A tattoo of a fairy is printed on the left side of Melanie Richard's chest.
Richard always has loved angels and fairies. The 48-year-old wife and mother has two Christmas trees each December -- one for Christmas decorations and another for angel and fairy decorations.
But the fairy tattoo on her chest symbolizes more than a simple penchant for winged, spiritual beings.
It symbolizes her perseverance and survival.
In 2008, Richard was diagnosed with breast cancer. She underwent a double mastectomy surgery -- the removal of both breasts -- and five months of chemotherapy.
"It's been a whirlwind of emotions (since 2008)," said Richard, who was named the New Balance honorary chair award winner for the 2011 Susan G. Komen Race for the Cure set for Oct. 2 at the Boomtown Casino and Hotel.
During chemotherapy, Richard shaved her head and was too upset to leave the house without hair. But after two weeks with no hair, Richard said something changed.
"I decided to shave it all off," said Richard, a Sparks High School graduate. "When it grew back a little, I'd shave it again. I stopped wearing hats. I would go everywhere with my shaved head, Walmart, out with my family -- everywhere. I decided not to care about it."
Within six months of the diagnosis, Richard participated in the Komen for the Cure event, a national fundraiser to raise cancer awareness and fund cancer research. She said she raised nearly $5,000 in 2008. Richard placed in the top 10 fundraising participants in Northern Nevada for the event in each of the past three years.
"It's important for her," said her husband, Dean, who shaved his head in 2008 to show support for his wife. "It wasn't the first time she dealt with cancer."
Richard's mother died of cancer in 1987 -- the same day Richard found out she was pregnant with her first child, Brianna.
"I think about her all the time," Richard said of her mother. "She died the same day I found out I was pregnant with my first daughter. I never got to tell her she was a grandmother."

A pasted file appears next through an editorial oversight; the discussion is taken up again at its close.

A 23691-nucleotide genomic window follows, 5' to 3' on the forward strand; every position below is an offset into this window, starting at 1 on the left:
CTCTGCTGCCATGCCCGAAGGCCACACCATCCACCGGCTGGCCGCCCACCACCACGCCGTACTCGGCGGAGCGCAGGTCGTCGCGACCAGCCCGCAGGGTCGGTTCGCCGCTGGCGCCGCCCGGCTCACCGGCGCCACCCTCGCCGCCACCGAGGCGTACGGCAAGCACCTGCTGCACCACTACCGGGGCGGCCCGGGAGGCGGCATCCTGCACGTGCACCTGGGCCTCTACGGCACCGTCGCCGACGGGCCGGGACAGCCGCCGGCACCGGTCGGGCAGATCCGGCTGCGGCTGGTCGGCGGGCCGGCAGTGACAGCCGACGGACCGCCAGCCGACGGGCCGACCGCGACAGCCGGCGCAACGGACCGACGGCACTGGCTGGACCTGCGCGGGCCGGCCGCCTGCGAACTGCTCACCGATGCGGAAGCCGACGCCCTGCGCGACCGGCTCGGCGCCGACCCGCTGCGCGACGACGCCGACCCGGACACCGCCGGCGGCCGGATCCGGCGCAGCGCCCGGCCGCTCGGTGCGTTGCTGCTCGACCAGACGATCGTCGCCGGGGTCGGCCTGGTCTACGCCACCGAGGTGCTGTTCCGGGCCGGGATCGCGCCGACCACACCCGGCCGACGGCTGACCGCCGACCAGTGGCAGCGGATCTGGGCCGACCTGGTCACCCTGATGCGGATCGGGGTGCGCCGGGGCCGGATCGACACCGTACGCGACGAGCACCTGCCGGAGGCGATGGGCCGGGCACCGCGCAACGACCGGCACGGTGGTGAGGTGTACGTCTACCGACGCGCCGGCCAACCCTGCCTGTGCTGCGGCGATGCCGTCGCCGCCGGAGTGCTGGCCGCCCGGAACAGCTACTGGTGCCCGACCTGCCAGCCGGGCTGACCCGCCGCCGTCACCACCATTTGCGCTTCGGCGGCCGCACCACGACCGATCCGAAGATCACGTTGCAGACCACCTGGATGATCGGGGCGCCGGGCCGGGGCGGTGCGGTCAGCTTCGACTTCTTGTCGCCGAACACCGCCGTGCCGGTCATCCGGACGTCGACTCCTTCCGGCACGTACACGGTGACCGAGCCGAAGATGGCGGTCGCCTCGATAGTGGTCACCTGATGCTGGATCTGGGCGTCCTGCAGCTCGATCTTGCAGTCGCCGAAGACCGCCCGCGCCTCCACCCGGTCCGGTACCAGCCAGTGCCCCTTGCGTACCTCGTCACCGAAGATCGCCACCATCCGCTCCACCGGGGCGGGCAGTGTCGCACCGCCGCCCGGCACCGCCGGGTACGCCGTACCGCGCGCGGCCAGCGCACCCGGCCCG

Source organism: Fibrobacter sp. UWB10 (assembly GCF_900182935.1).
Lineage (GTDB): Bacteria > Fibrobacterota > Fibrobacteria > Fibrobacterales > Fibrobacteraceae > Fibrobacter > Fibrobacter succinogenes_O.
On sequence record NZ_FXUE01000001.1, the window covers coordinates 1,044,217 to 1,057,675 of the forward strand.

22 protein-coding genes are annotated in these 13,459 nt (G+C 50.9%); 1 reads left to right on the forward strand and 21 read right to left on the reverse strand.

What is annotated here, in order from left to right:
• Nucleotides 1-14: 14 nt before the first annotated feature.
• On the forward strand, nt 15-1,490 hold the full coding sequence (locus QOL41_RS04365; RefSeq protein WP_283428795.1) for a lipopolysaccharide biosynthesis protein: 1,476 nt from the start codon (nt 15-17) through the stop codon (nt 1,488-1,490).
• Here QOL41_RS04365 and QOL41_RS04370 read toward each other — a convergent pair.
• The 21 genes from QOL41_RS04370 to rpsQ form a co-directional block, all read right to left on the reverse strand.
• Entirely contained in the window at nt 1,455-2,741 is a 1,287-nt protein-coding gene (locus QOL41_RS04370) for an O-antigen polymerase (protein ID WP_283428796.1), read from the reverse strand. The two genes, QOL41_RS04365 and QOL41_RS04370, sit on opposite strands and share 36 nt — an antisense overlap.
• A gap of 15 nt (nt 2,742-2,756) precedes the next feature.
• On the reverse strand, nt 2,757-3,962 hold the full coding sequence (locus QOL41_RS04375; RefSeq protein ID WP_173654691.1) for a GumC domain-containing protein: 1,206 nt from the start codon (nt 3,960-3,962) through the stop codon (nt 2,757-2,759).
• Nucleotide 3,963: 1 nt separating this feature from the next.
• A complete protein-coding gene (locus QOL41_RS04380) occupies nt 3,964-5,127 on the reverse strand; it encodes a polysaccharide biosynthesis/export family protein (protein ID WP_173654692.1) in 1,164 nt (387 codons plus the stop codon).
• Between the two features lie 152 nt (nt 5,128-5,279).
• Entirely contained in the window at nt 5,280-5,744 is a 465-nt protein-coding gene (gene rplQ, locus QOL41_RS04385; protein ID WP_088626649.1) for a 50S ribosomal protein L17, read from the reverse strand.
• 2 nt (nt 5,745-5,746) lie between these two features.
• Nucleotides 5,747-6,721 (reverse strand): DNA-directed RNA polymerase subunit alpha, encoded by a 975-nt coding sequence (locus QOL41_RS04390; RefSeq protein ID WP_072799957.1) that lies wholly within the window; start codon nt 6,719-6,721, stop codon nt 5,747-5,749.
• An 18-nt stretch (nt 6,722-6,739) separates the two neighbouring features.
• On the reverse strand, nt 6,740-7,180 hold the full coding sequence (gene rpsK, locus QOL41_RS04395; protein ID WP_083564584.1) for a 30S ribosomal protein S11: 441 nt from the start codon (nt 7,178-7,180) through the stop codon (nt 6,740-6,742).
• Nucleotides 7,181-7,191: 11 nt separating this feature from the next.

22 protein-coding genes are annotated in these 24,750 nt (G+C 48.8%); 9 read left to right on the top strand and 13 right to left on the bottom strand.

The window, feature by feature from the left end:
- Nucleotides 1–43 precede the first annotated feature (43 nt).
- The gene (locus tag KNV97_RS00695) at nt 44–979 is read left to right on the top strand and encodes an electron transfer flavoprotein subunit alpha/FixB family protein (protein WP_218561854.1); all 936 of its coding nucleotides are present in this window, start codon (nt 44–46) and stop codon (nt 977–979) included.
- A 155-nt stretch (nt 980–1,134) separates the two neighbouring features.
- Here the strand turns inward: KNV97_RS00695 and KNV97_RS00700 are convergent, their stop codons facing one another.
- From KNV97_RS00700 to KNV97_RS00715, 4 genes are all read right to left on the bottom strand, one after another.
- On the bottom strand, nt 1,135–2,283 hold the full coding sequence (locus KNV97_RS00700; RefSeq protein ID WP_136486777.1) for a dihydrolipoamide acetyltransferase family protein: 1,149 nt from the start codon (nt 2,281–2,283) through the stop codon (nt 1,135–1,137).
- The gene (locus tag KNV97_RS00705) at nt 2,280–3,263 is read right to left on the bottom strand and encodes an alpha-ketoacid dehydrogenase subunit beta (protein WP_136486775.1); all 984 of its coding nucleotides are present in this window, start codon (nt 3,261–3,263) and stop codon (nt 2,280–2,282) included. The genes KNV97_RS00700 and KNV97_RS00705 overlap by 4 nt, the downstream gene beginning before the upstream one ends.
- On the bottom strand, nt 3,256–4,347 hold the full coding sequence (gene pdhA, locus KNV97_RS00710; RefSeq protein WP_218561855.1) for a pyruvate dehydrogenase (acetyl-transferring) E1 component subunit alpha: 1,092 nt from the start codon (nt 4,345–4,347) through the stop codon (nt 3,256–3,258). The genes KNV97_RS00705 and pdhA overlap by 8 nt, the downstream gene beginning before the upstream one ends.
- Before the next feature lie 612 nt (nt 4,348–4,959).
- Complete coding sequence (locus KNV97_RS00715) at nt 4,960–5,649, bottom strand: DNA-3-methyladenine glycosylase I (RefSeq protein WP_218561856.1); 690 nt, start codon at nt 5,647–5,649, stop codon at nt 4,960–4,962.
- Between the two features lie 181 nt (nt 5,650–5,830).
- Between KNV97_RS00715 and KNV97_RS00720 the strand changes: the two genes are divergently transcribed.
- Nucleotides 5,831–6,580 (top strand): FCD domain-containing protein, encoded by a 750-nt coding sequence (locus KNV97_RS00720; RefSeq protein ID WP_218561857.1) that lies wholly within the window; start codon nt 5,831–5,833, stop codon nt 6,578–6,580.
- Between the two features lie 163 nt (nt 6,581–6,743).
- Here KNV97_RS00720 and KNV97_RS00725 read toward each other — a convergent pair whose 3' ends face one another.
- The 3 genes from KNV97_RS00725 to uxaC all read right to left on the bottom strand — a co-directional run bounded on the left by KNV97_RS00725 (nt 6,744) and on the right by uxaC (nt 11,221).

Richard's mother was a first-generation immigrant from Greece when she arrived at Ellis Island in the 1930s. Richard describes her mother as an intelligent, hard-working woman from a rougher generation. She persevered through tough times -- a lesson Richard learned and applied in her battle with cancer.
Richard's husband was the first to notice the bump on her left breast in 2008. Richard had a mammogram one month before the discovery, and nothing was reported.
"They still couldn't find anything (after it was checked again)," her husband said. "They performed an ultrasound that didn't find anything. That's when we had the biopsy done.
"They told us, and she (Richard) had a blank stare. She said, 'Oh, my God. What do we do now?'" he said.
Doctors told the Richards that mammograms are only accurate 94 percent to 95 percent of the time. In Richard's case, she fell in the small percentage that didn't receive an accurate reading.
"We did a lot of soul searching," Dean said. "We researched. We looked at the Internet and talked to people."
Richard decided to have a double mastectomy to make sure the cancer never returned. She also attempted two reconstruction surgeries, but both failed because the skin on her chest was too thin, she said.
"I knew physically she would be able to get through, but the emotional toll was much more," Dean said. "Now, she runs 5Ks. She goes to the gym all the time, and she eats healthy."
"It wasn't easy, but she got through the emotional portion. In some ways, she is stronger than before," he said.
If anyone wants to donate, follow this link and type my name Melanie Richard